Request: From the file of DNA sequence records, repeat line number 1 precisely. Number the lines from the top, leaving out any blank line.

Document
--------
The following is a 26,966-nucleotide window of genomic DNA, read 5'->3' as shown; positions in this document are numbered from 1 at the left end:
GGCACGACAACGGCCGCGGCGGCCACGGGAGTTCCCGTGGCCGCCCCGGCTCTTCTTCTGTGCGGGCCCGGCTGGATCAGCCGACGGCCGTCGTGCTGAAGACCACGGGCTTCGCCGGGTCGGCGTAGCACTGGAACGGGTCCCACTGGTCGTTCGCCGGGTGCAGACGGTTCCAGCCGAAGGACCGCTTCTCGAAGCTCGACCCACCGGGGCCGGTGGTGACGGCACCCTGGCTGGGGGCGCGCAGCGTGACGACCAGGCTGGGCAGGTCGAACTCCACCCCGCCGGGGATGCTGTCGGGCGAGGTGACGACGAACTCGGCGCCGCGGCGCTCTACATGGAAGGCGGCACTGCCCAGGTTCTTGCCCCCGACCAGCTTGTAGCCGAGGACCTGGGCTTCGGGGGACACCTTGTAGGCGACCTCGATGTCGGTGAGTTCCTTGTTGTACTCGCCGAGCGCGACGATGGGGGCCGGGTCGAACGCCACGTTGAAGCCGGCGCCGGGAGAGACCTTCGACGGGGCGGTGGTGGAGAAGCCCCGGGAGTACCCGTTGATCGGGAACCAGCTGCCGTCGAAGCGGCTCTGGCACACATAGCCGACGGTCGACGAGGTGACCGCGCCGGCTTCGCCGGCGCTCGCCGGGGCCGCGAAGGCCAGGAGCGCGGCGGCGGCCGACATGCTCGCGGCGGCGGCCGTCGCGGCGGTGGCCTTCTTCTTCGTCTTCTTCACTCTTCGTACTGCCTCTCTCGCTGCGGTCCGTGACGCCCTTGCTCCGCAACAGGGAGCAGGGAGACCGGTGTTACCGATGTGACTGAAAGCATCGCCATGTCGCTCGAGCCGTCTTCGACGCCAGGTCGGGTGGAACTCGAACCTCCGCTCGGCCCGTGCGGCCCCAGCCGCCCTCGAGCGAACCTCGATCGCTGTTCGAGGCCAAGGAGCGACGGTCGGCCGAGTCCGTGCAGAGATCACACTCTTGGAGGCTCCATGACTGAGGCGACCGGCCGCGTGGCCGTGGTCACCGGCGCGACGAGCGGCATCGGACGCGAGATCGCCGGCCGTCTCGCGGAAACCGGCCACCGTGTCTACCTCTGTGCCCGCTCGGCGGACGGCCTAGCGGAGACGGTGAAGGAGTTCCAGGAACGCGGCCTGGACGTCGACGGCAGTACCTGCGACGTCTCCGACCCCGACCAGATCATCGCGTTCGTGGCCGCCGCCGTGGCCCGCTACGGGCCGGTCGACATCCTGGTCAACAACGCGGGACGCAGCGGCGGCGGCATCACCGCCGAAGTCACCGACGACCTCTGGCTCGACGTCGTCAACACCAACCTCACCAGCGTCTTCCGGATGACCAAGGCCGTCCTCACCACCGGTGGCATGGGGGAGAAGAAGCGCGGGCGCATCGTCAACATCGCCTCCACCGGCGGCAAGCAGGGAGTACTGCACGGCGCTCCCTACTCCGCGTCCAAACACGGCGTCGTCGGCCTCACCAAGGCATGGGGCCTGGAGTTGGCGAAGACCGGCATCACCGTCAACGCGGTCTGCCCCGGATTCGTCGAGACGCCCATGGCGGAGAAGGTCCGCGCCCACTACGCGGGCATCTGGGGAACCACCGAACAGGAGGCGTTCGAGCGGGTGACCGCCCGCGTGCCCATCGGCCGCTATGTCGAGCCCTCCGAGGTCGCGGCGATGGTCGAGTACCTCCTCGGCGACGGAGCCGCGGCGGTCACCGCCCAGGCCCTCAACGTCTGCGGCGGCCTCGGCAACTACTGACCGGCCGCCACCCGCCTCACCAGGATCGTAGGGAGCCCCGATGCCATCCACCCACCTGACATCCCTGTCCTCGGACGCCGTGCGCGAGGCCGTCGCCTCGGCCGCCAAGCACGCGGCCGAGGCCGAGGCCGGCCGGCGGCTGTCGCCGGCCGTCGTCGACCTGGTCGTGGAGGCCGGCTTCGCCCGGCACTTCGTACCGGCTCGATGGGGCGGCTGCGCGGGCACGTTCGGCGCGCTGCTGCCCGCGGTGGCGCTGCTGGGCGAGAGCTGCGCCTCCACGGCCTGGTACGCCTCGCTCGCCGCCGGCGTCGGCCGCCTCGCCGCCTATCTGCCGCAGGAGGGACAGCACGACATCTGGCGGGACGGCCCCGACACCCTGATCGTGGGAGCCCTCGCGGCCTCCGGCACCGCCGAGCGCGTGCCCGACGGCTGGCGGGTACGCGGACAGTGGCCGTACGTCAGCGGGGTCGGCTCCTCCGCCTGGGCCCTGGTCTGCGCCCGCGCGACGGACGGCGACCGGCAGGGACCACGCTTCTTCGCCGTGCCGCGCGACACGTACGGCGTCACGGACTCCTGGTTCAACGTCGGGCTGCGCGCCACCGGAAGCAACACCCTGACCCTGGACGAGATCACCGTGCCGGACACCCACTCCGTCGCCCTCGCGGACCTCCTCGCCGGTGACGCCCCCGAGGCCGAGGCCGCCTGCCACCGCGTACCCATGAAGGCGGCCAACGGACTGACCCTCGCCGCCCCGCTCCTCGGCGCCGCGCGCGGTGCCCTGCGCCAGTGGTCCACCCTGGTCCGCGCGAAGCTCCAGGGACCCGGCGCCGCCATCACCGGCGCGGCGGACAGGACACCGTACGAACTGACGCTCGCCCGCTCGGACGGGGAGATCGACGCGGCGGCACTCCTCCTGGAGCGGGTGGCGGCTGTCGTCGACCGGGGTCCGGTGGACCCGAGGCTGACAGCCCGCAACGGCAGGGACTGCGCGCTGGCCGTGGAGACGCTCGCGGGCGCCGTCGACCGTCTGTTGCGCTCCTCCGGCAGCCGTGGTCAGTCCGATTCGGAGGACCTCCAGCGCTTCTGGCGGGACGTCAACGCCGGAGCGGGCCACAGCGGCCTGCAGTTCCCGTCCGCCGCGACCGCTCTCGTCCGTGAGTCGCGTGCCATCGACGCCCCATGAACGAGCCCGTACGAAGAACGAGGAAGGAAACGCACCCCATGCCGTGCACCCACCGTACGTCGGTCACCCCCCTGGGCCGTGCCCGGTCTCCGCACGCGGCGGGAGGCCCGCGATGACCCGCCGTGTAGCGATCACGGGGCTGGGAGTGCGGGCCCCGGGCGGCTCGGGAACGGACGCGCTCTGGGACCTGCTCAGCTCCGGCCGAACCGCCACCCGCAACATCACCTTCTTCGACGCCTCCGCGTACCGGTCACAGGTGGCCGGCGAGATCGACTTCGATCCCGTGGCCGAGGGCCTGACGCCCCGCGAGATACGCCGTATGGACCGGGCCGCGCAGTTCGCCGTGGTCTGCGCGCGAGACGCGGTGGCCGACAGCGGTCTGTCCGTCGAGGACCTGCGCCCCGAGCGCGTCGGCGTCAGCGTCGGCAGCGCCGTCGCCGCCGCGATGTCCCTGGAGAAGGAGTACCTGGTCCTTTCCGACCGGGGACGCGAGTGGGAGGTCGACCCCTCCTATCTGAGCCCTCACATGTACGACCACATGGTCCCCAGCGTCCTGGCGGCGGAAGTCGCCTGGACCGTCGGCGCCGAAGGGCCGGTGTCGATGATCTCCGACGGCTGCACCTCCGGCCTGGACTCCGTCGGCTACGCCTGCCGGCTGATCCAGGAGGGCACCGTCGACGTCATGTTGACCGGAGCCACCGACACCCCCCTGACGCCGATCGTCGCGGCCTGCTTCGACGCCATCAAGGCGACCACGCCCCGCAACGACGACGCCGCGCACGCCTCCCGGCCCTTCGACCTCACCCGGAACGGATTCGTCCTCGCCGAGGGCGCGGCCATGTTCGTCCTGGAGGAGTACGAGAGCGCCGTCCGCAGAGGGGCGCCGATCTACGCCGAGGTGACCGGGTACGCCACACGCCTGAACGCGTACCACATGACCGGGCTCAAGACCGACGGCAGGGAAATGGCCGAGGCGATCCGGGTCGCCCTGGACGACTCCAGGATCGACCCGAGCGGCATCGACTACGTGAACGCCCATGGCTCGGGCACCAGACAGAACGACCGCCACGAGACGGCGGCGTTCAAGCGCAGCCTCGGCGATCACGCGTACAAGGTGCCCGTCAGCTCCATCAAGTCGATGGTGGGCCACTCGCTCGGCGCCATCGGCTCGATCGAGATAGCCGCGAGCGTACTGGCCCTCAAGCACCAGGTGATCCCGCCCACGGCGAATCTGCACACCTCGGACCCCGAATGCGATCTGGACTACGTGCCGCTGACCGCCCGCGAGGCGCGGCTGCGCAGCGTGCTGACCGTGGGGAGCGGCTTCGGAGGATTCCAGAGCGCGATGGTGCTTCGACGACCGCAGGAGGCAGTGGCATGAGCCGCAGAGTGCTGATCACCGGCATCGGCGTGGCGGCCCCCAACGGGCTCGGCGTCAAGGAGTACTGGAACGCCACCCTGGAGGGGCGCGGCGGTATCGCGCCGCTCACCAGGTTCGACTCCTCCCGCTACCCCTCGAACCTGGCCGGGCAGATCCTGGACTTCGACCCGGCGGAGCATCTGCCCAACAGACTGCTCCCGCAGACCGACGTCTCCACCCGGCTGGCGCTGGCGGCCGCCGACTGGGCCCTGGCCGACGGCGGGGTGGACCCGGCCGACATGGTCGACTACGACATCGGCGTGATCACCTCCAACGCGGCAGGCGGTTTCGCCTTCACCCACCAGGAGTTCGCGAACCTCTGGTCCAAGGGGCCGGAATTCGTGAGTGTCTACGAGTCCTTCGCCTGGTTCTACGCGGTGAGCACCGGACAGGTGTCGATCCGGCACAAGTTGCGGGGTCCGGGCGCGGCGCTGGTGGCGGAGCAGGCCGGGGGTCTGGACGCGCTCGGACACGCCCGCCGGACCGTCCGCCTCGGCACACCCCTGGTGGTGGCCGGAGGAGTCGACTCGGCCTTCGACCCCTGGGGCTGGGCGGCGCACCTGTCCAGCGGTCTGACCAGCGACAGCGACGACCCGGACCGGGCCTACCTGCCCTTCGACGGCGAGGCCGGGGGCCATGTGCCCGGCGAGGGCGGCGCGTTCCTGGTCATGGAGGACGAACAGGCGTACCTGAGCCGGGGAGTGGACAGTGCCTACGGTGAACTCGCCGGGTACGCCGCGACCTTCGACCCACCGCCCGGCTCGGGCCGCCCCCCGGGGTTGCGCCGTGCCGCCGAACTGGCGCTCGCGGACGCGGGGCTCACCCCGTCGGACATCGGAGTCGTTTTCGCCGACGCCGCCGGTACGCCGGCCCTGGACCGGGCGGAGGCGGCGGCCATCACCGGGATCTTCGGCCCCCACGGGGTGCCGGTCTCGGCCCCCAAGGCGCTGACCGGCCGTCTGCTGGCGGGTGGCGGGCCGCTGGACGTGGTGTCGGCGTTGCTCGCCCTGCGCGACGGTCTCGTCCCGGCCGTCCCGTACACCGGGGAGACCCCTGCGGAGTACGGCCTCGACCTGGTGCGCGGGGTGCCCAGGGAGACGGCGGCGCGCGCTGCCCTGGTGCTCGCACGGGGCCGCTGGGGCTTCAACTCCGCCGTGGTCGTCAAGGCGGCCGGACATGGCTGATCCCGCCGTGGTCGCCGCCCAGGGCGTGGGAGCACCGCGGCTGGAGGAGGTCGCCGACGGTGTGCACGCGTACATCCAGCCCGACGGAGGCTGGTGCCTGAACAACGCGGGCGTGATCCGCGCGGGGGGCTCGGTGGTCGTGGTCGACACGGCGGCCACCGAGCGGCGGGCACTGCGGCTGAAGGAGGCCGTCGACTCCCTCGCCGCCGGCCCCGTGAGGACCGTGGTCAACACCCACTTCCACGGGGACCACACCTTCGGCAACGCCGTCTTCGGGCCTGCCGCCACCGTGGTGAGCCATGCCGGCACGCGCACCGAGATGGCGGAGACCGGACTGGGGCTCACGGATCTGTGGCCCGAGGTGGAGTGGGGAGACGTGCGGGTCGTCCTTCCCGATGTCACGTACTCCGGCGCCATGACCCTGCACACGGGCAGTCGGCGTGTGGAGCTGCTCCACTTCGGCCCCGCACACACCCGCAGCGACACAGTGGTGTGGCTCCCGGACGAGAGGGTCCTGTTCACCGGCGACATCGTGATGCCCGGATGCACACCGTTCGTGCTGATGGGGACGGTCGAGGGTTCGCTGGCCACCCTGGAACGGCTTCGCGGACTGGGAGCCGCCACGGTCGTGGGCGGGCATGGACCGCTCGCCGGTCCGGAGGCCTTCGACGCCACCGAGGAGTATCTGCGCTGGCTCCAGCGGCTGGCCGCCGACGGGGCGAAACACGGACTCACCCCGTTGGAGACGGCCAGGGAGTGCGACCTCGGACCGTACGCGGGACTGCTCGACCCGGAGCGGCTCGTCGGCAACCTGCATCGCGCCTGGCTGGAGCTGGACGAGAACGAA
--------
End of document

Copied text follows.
The following is a 26,966-nucleotide window of genomic DNA, read 5'->3' as shown; positions in this document are numbered from 1 at the left end: